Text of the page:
Opening 11 May 2023
Beau Wasserman (Joaquin Phoenix) lives in his apartment alone, coping with problems. In the first five minutes of the film, he loses his suitcase and house key. The neighbors complain that he is too loud: not true. Soon his apartment is crowded with wild people entering from his crazy street. The bathtub overflows. Can it get any worse? These physical problems are soon replaced by intellectual anxieties, which he discusses with his therapist. He plans to see his mother, Mona, with whom he has been phoning. He will go on the anniversary of his father’s death, but then he learns that his mother has also died. A chandelier fell on her head. He returns to his childhood home and ends up staying with Grace and Roger. They support another man, crazy Jeeves, who lives in a camper outside their front door. Their daughter Toni complains that Beau has taken over her bedroom. Difficult to imagine, but more problems occur: blackouts, corpses, even negation of all facts, establishing a contrary truth. We last see Beau in a small boat on a lake that happens to be in the middle of a football stadium full of spectators.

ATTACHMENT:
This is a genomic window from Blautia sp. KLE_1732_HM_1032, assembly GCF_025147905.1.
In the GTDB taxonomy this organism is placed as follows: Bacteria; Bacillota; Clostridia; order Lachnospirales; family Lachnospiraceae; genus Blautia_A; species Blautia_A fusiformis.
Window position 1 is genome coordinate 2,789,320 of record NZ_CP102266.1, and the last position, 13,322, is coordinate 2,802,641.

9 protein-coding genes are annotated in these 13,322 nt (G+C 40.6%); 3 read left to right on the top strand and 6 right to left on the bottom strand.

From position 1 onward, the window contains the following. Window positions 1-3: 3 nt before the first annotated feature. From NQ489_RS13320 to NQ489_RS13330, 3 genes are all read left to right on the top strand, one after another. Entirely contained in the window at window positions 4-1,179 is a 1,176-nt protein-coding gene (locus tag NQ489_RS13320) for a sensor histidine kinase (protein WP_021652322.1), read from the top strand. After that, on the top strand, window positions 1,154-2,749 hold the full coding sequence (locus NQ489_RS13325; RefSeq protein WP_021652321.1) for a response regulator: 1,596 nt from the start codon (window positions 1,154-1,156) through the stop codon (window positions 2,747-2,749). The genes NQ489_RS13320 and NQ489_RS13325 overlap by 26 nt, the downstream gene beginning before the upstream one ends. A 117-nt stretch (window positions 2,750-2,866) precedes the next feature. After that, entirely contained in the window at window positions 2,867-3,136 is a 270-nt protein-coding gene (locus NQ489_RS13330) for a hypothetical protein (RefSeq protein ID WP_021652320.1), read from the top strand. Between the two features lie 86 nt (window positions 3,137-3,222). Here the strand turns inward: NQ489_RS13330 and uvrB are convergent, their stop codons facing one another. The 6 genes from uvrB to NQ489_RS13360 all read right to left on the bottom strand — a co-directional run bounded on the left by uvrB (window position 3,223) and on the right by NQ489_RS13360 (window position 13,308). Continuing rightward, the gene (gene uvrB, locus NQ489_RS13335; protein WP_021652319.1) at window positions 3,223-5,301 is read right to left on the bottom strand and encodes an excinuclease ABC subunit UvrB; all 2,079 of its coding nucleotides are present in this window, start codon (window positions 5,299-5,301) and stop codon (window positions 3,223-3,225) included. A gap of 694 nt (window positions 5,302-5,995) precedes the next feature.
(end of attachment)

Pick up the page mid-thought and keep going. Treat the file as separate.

Director Ari Aster said, “Every detail has a detail inside of it.” He gives us “the experience of being a loser” and takes us “through a life or even a person.” But it’s much more complicated, which inspires me to see the film a few more times, perhaps line up all the details in some kind of sequence – or not. There are flashbacks of Beau as a young boy (played by Armen Nahapetian) and his friend Elaine (Parker Posey); otherwise, we experience about 17 years of his life until old age. All sorts of water – drinking and bathing water, a stream, a lake – play a role. The forest is available for individuals seeking an escape or even adult orphans practicing for a drama.
See the film to enjoy the exceptional talents of actor Joaquin Phoenix as Beau. Perhaps you can arrange the details in some kind of understandable order, or just accept the conflicting events as they fall. Filmed in Montreal, Canada, in English, although I was happy to have German subtitles, because sometimes the English was a bit inaudible. (Becky Tan)